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Video captures residents wandering into woman’s room at Ottawa long-term care home hit hard by COVID-19

Judy Trinh, CBC News, The Fifth Estate

A camera installed by a woman concerned about her mother’s health inside an Ottawa long-term care home overwhelmed by COVID-19 shows several residents wandering into a private room at the height of the outbreak. The footage shared with The Fifth Estate shows lapses in infection control and provides a glimpse into how Madonna Care Community, one of the hardest-hit nursing homes in Ontario, responded to the crisis. Madonna Care has one of the highest coronavirus infection rates in the capital. Ninety-seven of the home’s 160 residents contracted COVID-19. Nearly half of them died.

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Almost as many Ottawa health care workers as long-term care residents infected

Joanne Laucius, The Ottawa Citizen

Almost two-thirds of those who are in the Ottawa workforce and have been infected with COVID-19 are health-care workers, according to a special report. The report, released Wednesday by Ottawa Public Health, looks at occupational information provided by those who have tested positive with the aim of learning more about who is at most risk and how the virus is spreading.

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COVID-19 outbreaks at long-term care homes and other institutions in Ottawa

First published on May 20, and updated on June 17, 2020

OTTAWA — Long-term care homes have been among the hardest hit locations during the COVID-19 pandemic, accounting for the majority of cases and deaths recorded in Ontario. Below you will find the latest figures from Ottawa Public Health on all current COVID-19 outbreaks in the city. These data are compiled from the daily reports from Ottawa Public Health unless otherwise stated. If an institution is not listed, that means it has never experienced an outbreak of COVID-19 as of the most recent reporting. Since April 1, a single staff or resident case of laboratory-confirmed COVID-19 is considered an outbreak in A long-term care home, retirement home, or other non-hospital congregate setting. Since May 10, 2 staff or patient cases of laboratory-confirmed COVID-19 within a specified unit within a 14-day period where both cases could have reasonably acquired their infection in hospital is considered an outbreak in a public hospital.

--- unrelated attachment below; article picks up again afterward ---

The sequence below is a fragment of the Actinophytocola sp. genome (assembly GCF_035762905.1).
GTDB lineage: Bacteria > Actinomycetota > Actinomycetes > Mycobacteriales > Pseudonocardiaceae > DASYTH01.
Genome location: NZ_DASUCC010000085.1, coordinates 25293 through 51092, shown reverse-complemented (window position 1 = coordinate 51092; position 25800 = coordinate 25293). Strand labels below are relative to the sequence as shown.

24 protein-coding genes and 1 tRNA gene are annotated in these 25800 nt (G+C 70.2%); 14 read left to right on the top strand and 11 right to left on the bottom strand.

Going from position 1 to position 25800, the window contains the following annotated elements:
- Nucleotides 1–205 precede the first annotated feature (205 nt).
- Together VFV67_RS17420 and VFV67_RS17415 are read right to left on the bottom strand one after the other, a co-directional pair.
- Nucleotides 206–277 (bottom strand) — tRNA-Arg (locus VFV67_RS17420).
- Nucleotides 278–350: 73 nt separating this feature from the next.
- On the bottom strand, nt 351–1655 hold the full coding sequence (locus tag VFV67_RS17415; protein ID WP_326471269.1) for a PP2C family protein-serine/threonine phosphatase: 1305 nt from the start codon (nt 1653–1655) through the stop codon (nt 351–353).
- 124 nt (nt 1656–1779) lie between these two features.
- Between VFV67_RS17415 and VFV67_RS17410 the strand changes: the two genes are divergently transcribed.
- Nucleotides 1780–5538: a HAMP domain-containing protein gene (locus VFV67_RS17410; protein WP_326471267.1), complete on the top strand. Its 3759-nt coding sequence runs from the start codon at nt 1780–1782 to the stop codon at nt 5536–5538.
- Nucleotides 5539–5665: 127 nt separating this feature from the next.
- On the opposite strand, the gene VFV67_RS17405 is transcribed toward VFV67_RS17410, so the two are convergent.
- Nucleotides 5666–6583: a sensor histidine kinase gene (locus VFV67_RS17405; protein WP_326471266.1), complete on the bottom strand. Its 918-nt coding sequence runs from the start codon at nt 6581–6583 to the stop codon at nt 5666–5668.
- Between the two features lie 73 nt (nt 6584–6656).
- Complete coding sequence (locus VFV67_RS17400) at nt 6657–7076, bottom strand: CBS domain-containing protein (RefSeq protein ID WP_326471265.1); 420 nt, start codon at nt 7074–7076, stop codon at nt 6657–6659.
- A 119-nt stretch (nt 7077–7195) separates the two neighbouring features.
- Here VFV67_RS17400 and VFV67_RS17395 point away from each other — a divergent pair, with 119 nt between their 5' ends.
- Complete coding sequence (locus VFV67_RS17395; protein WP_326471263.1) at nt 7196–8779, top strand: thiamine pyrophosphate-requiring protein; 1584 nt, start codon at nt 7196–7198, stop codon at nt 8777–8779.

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Some have doubts about how well the limited LTC, retirement home visits will work

Taylor Blewett, The Ottawa Citizen

The Ontario government has announced “a cautious restart” of visits to long-term care, retirement, and other congregate living homes starting June 18, more than three months after the province first clamped down on visitors deemed non-essential to stem the spread of COVID-19. Visits will only be allowed at facilities without an active outbreak of the virus, and guests will have to wear a face covering, pass screening and confirm to staff they’ve tested negative for COVID-19 within the previous two weeks.

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The cruelly disproportionate spread of the virus in Ottawa long-term care homes

James Bagnall, The Ottawa Citizen

There is much we don’t know about how this virus spreads. Consider the situation in Ottawa, where long-term care homes account for more than half of the nearly 2,000 confirmed cases to date across the city and 85 per cent of Ottawa’s 248 coronavirus-related deaths. Remarkably, the strong majority of the long-term care cases and deaths have emerged from just four of the city’s nearly 30 facilities — Laurier Manor, Madonna Care Community, Carlingview Manor and Monfort Long-Term Care Centre. They are all owned by large, well-capitalized firms that operate a wide variety of long-term care facilities in Ontario and elsewhere. Each has seen the virus rip through their operations, tornado like, hitting some homes with disproportionate force and leaving others nearly unscathed.

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